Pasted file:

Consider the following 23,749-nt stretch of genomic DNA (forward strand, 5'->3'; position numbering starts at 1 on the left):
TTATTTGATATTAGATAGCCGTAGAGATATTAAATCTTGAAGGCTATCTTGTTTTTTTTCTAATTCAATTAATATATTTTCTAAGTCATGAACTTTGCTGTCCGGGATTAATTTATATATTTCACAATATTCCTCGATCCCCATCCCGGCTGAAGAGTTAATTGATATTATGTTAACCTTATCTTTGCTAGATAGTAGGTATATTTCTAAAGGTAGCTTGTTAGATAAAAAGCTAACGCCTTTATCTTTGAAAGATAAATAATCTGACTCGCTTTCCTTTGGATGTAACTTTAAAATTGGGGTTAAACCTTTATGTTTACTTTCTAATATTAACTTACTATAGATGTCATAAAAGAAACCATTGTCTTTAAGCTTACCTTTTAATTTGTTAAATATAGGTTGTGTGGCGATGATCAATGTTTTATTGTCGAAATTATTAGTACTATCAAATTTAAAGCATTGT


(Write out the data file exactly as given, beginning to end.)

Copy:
Consider the following 23,749-nt stretch of genomic DNA (forward strand, 5'->3'; position numbering starts at 1 on the left):
TTATTTGATATTAGATAGCCGTAGAGATATTAAATCTTGAAGGCTATCTTGTTTTTTTTCTAATTCAATTAATATATTTTCTAAGTCATGAACTTTGCTGTCCGGGATTAATTTATATATTTCACAATATTCCTCGATCCCCATCCCGGCTGAAGAGTTAATTGATATTATGTTAACCTTATCTTTGCTAGATAGTAGGTATATTTCTAAAGGTAGCTTGTTAGATAAAAAGCTAACGCCTTTATCTTTGAAAGATAAATAATCTGACTCGCTTTCCTTTGGATGTAACTTTAAAATTGGGGTTAAACCTTTATGTTTACTTTCTAATATTAACTTACTATAGATGTCATAAAAGAAACCATTGTCTTTAAGCTTACCTTTTAATTTGTTAAATATAGGTTGTGTGGCGATGATCAATGTTTTATTGTCGAAATTATTAGTACTATCAAATTTAAAGCATTGT